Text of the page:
Editor's Note: This week's column is being written by Jeriah Raber, 26, younger brother of Gloria Yoder. Gloria will return next week.
Hello to all of big sister Gloria’s special friends! It’s an honor to share a few words with you this week. From a brother’s perspective, I want to give each one of you a heartfelt thank you! Thank you for the outpouring of love and care that has flowed into that mailbox on the corner of a small gravel road in rural Illinois. Our hearts have felt like they might never beat quite right again after that tearing loss. But wait, it was God who created us in the first place. So we can be sure he knows how to heal us.
And in Apostle Paul’s letter to the Church at Rome, he says the clay doesn’t get to tell the potter what to do. We actually savor this fact – it means we may fully trust the one who shapes us. This premise of full surrender is a central theme in my sister’s life as she navigates some very rugged terrain. And should it not be for all who call on the name of our great and holy God?
It was Friday afternoon at Gloria’s house. Warm, but not stiflingly warm. About two hours were open for the adventure. Everything was ready, and there was excitement eking from between the seams. You see, for my dear little nieces and nephews, a trek back in the woods to the creek was no small thing. Momma gave some last-minute instructions, and we struck north across the pasture carrying a shovel, a small bucket and some other miscellaneous supplies. Jesse had used his little man voice to announce that he could certainly carry the shovel. Bless his heart; the thing got heavy and he decided to pass it on to Hosanna, who had similar aspirations. This process repeated itself several times till I was asked to carry it.
This creek has never run dry – ever since I was a young child. And it’s perfect for children. Big enough for some adventure but shallow enough to be safe. We played with the rocks. How high could we stack them before they topple? And we tried to catch minnows. Austin was the only one with any luck. We put some water in the little bucket and put them in there to take up and show mom and put in the small creek behind the house. We piled a row of rocks across the creek and added shovels of sand to form a small dam. And then it was time to go home. We walked up the path Daniel had cut through the woods last summer. And we sang. Bless those dear children’s hearts. They are taught to enjoy singing. It was a joy. We sang “Oh Worship the Lord.” They sang “Jesus Loves Me When I Play,” which was a new one for me. And then we sang “Guide Me Oh Thou Great Jehovah.”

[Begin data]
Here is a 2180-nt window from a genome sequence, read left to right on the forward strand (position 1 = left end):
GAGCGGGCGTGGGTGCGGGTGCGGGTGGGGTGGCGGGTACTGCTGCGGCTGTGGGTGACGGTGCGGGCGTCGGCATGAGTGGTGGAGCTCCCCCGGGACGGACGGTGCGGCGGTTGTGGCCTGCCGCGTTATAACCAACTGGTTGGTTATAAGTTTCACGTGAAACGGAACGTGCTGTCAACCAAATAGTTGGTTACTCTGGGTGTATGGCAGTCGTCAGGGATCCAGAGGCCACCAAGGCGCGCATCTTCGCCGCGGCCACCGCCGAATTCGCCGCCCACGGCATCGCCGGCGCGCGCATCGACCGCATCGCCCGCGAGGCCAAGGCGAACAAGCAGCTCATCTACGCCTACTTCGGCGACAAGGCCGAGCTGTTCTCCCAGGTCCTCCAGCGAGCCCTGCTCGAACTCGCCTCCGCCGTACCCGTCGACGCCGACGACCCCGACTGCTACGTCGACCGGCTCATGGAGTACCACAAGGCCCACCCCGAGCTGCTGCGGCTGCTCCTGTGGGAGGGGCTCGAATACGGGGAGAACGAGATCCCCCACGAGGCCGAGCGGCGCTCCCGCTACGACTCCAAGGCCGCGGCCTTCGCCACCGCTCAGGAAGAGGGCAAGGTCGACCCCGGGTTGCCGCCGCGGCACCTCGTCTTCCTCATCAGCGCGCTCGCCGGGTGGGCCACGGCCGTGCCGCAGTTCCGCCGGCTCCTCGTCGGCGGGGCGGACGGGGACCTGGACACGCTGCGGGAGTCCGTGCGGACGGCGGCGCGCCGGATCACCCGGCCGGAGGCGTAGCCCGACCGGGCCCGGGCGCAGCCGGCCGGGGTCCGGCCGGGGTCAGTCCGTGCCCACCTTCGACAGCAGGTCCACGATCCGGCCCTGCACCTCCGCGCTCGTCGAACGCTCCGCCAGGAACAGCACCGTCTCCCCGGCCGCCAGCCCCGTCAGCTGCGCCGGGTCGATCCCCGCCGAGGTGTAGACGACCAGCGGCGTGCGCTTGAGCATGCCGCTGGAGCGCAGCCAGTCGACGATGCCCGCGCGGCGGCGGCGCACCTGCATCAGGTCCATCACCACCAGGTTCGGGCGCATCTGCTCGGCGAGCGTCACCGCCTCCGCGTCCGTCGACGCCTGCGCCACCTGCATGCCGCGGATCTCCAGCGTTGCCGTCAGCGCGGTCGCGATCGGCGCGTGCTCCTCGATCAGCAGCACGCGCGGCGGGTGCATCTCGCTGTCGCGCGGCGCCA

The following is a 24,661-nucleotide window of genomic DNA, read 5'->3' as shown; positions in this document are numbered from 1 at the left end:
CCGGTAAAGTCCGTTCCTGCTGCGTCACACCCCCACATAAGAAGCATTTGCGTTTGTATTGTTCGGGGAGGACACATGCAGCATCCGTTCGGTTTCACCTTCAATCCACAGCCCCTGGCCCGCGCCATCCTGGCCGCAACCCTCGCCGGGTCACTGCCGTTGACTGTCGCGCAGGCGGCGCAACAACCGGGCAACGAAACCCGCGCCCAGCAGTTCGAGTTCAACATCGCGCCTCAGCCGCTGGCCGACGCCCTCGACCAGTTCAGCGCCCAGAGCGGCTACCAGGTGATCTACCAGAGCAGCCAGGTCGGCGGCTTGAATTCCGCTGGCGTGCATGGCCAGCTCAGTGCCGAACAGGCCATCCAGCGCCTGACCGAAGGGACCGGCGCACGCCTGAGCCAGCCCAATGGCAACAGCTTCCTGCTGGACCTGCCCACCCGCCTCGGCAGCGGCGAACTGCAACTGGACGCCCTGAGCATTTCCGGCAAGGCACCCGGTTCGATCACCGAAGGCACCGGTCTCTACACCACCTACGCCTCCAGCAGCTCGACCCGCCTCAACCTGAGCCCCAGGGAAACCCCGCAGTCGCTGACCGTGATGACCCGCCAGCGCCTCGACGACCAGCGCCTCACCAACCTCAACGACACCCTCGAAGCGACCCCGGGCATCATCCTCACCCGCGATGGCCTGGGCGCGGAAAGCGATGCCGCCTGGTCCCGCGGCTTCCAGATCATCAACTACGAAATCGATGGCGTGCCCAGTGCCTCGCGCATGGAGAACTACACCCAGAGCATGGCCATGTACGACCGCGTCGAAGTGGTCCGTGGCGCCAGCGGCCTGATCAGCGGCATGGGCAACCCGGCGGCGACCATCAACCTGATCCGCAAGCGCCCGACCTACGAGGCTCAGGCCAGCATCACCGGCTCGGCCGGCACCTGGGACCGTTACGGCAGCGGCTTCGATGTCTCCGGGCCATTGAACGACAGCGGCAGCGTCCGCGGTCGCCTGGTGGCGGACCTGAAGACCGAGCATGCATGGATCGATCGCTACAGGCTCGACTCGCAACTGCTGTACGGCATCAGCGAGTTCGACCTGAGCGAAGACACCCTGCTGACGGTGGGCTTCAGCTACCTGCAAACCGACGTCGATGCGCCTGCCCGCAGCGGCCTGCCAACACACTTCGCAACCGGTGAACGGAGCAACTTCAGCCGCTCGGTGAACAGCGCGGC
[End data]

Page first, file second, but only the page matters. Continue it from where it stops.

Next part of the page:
There were so many memories from years ago at the creek – Gloria lives in the same place where we grew up. There’s one that stands out in particular. Our family, along with uncles, aunts and cousins, headed back one afternoon and set up camp. It was classic old-time camping. Tents, sleeping bags and kerosene lanterns. I remember the steady chorus from the night insects, mingled with the occasional yapping of coyotes. And I remember the chatter and interaction lingering around the campfire till late at night. Being a little boy, I fell asleep before the others. I awoke the next morning to several cousins and uncles walking back into camp carrying dozens of morel mushrooms they’d found in the spring woods.
But back to the present. It was a bit of a walk up to the house. Elijah ran out of steam halfway up the trail to the field, so I carried him the rest of the way. Jesse felt like his boots were all too hot and heavy, so he kicked them off and toted them along. We came back to the house, a bit tired and glad for a break, but already making plans for next time. We talked about staying longer and taking food along. Someone said we should have a bonfire beside the creek. Julia thought there would even be a nice place for some tents. Maybe you’ll hear about that excursion in the future!
And the recipe! We plant lots of green beans every spring. I’ll share my favorite recipe for these healthy little veggies.
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